Article

Adobe zero day flaw being actively exploited in wild

SearchSecurity.com Staff

The widely used Adobe Flash Player has a zero day flaw that is being targeted by a number of attackers who set up more than 200,000 Web pages to exploit the flaw.

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The current malware attack has been traced back to Chinese blackhats, who are using a zero day to infect users with password stealers.
Dancho Danchev,
security researcher

The unspecified remote code-execution vulnerability could be exploited to cause denial of service conditions, according to Symantec, which reported the flaw on Monday.

Symantec said Adobe Flash Player 9.0.115.0 and 9.0.124.0 are vulnerable and other versions may also be affected. The flaw occurs when the flash player tries to process a malicious Shockwave Flash (SWF) file. The vulnerability is similar to an Adobe Flash Player multimedia file remote buffer overflow vulnerability, discovered by Mark Dowd of IBM, Symantec said.

Adobe said it was investigating the incident to determine if the previous flaw was incorrectly patched or if the latest wave of attacks is using a new variant.

Symantec is tracking a number of attacks which involve two Chinese sites known to be hosting exploits. Attackers are injecting malicious code into the sites using SQL-injection vulnerabilities. Up to 20,000 Web pages are serving up a script redirecting users to the malicious sites. As a result of the attacks in the wild, Symantec raised is ThreatCon to level 2.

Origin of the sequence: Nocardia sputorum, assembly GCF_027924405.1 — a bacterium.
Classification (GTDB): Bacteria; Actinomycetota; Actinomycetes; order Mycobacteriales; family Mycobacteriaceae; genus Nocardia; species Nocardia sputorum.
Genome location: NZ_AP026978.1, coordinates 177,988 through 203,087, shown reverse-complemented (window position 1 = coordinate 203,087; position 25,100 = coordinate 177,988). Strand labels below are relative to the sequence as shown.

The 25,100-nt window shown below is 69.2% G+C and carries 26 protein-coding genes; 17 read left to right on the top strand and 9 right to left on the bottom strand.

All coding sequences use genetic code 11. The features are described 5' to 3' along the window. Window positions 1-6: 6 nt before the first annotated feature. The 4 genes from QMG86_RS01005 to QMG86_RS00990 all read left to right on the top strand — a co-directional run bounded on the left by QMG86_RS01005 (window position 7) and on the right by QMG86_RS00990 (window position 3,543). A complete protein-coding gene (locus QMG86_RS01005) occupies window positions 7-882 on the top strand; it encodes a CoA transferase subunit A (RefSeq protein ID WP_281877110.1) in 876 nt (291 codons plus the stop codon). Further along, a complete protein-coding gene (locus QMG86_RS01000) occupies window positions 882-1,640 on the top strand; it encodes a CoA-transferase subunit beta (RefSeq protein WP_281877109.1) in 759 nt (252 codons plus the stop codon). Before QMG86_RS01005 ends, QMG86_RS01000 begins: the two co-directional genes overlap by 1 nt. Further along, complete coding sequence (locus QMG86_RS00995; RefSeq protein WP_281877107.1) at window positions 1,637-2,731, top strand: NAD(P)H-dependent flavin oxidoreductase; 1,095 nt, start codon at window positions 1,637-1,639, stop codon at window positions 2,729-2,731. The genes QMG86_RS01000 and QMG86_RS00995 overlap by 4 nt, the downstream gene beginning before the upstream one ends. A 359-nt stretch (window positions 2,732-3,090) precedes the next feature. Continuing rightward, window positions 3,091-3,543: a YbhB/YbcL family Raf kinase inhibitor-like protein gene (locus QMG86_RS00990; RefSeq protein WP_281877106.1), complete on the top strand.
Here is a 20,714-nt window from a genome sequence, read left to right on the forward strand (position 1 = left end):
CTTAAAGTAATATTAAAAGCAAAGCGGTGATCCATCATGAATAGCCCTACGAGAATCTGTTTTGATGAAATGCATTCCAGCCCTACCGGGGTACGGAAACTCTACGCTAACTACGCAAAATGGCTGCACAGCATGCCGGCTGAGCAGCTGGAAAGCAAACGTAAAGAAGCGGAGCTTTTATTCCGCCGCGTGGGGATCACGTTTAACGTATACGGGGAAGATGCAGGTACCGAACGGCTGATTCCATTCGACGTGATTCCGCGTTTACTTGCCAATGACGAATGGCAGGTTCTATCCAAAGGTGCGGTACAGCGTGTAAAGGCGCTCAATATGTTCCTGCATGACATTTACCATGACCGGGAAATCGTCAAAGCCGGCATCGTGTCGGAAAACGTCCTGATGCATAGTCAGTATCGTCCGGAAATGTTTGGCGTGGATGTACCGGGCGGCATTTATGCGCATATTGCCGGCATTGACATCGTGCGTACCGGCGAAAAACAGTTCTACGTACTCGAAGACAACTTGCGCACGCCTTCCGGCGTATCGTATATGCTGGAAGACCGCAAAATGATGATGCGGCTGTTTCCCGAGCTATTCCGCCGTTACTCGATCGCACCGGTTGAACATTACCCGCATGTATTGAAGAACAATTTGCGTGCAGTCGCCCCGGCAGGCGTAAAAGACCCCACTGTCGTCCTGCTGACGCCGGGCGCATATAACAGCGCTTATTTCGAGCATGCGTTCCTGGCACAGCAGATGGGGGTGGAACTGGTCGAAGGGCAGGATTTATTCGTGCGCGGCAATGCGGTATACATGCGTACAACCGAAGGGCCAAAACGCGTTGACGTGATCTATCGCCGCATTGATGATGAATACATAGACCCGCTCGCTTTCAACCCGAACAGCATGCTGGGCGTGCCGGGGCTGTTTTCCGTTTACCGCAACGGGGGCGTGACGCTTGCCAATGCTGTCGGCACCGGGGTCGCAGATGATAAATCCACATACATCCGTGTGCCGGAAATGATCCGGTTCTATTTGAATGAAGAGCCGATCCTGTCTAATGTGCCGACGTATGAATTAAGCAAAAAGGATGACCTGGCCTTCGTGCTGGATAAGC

Meanwhile, McAfee said it has discovered up to 250,000 Web pages designed to exploit the flaw. McAfee Avert Labs reported in its blog that different exploits are crafted to exploit the different versions of Adobe Flash. Exploits exist for both Internet Explorer and Firefox, McAfee said.

"McAfee Avert Labs has received submissions of samples of exploits from many sources spanning multiple domains over the past 24 hours," the research team said.

Security researcher Dancho Danchev said the flaw is "definitely worth assessing." Danchev is recommending that IT administrators consider blocking flash until the vulnerability is patched by Adobe.

"The current malware attack has been traced back to Chinese blackhats, who are using a zero day to infect users with password stealers," Danchev said in his Mind Streams of Information Security Knowledge blog.


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